Take the 2-minute tour ×
Stack Overflow is a question and answer site for professional and enthusiast programmers. It's 100% free, no registration required.

How does the BLC encode parenthesis? For example, how would this:

λa.λb.λc.(a ((b c) d))

Be encoded in BLC?

Note: the Wikipedia article is not very helpful as it uses an unfamiliar notation and provides only one simple example, which doesn't involve parenthesis, and a very complex example, which is hard to analyze. The paper is similar in that aspect.

share|improve this question

1 Answer 1

up vote 5 down vote accepted

If you mean the binary encoding based on De Bruijn indices discussed in the Wikipedia, that's actually quite simple. You first need to do De Bruijn encoding, which means replacing the variables with natural numbers denoting the number of λ binders between the variable and its λ binder. In this notation,

λa.λb.λc.(a ((b c) d))

becomes

λλλ 3 ((2 1) d)

where d is some natural number >=4. Since it is unbound in the expression, we can't really tell which number it should be.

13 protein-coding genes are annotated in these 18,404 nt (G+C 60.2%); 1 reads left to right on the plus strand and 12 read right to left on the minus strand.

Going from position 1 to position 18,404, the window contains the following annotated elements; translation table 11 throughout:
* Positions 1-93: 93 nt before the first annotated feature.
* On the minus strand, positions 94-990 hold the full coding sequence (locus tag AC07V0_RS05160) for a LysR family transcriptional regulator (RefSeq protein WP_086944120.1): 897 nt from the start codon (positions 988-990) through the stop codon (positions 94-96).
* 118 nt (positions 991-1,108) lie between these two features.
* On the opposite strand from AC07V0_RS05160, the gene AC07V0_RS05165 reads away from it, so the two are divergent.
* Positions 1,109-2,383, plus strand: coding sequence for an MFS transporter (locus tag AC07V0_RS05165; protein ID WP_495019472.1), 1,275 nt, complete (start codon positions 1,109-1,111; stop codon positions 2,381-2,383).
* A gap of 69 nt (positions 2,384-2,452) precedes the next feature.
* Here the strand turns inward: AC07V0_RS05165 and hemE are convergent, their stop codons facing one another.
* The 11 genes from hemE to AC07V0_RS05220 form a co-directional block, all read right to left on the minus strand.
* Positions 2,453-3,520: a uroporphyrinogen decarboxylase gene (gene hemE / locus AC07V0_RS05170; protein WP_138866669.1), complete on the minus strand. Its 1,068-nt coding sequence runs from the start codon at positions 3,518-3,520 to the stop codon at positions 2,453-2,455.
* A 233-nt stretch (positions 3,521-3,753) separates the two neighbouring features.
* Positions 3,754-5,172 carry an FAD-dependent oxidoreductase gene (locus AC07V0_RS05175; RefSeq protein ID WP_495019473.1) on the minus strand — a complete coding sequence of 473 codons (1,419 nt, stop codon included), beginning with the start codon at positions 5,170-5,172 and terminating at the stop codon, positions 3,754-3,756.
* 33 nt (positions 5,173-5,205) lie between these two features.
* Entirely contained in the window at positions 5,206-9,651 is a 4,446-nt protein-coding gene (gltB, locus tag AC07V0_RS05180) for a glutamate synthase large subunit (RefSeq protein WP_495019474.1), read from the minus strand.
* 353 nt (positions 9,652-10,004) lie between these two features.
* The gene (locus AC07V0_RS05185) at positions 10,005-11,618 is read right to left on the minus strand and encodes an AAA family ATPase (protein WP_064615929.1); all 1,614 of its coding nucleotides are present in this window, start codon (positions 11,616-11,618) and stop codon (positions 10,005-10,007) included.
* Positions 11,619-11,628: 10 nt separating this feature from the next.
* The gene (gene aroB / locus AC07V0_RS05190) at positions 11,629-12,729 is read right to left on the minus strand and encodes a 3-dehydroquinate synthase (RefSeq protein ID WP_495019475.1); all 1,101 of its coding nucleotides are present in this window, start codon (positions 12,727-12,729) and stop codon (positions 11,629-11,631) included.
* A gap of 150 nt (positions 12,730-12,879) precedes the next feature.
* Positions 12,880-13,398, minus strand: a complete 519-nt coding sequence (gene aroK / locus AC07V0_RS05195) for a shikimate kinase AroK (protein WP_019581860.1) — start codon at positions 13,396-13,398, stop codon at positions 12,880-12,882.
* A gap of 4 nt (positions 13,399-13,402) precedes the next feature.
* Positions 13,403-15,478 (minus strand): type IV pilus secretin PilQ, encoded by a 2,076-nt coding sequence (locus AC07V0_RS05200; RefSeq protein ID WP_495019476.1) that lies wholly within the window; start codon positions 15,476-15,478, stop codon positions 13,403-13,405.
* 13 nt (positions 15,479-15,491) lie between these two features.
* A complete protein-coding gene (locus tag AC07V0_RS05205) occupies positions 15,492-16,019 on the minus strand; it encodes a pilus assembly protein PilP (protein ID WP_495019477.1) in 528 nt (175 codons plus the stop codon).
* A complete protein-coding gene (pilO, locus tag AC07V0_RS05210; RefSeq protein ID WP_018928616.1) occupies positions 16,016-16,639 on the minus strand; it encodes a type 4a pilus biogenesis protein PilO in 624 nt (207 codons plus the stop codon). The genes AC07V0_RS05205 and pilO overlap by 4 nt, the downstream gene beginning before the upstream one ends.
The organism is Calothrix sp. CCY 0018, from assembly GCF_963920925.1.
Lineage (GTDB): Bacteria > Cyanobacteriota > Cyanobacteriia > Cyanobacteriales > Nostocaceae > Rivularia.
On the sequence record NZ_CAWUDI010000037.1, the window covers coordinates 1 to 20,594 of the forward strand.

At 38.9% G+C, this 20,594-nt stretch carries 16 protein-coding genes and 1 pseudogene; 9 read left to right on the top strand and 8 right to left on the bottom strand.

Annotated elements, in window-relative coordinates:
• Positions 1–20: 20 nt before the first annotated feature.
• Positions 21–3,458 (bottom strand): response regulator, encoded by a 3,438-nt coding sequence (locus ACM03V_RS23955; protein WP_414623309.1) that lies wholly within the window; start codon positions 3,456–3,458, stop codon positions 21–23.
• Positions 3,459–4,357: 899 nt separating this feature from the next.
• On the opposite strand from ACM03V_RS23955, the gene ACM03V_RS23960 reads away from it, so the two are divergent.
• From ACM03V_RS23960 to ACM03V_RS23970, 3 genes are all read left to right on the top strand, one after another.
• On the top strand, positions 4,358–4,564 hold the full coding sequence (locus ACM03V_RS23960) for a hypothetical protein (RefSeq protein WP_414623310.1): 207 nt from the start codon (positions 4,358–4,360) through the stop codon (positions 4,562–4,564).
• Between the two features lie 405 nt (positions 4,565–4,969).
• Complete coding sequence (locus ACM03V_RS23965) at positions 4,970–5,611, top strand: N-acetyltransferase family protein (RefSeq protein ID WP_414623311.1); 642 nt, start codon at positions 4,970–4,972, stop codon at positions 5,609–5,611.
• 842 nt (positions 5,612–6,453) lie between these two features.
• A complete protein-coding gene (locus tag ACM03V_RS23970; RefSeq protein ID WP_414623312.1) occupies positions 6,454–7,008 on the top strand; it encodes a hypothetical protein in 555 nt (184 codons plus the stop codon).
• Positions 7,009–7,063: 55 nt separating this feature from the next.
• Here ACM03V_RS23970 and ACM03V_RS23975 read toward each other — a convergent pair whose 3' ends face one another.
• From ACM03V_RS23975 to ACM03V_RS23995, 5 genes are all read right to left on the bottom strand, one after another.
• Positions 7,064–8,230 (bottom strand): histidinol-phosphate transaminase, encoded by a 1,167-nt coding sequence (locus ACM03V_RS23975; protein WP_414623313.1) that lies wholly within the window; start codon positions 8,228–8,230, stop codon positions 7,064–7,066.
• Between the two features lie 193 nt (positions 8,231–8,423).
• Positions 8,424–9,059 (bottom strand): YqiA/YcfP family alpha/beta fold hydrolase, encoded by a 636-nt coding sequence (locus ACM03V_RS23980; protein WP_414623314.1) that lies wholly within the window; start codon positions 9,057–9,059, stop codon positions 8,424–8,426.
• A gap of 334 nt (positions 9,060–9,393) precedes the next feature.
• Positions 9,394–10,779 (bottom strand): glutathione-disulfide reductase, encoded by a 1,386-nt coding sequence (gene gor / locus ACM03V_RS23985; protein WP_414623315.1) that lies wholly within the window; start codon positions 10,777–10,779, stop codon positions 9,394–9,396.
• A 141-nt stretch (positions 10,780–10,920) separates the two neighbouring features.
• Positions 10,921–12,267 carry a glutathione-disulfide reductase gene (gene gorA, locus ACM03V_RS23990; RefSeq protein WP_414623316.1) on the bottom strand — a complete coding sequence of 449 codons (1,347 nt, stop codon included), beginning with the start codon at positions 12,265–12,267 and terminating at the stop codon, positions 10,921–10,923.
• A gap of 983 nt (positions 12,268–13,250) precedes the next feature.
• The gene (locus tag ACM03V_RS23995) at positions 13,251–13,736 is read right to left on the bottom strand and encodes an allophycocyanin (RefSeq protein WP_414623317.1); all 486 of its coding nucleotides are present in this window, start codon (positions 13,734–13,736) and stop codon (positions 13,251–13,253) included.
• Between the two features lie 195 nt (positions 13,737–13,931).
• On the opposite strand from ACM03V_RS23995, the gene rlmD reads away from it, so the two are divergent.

Then the encoding itself, defined recursively as

enc(λM) = 00 + enc(M)
enc(MN) = 01 + enc(M) + enc(N)
enc(i) = 1*i + 0

where + denotes string concatenation and * means repetition. Systematically applying this, we get

  enc(λλλ 3 ((2 1) d))
= 00 + enc(λλ 3 ((2 1) d))
= 00 + 00 + enc(λ 3 ((2 1) d))
= 00 + 00 + 00 + enc(3 ((2 1) d))
= 00 + 00 + 00 + 01 + enc(3) + enc((2 1) d)
= 00 + 00 + 00 + 01 + enc(3) + 01 + enc(2 1) + enc(d)
= 00 + 00 + 00 + 01 + enc(3) + 01 + 01 + enc(2) + enc(1) + enc(d)
= 000000011110010111010 + enc(d)

and as you can see, the open parentheses are encoded as 01 while the close parens are not needed in this encoding.

share|improve this answer
    
Awesome answer, thank you. So parenthesis are not necessary because 01 already means binary application. Just a question, is this optimal? Because that way to encode numbers seems wasteful. –  Viclib Aug 3 '13 at 17:02
    
@Viclib: You're right, this is using a unary number representation (tally marks) and a binary encoding may be better for complex formulae. It will be harder to define that, though, and I'm not going to try it now -- you need to make sure it doesn't collide with the bit strings representing λ and application. –  larsmans Aug 4 '13 at 8:16

Your Answer

 
discard

By posting your answer, you agree to the privacy policy and terms of service.

Not the answer you're looking for? Browse other questions tagged or ask your own question.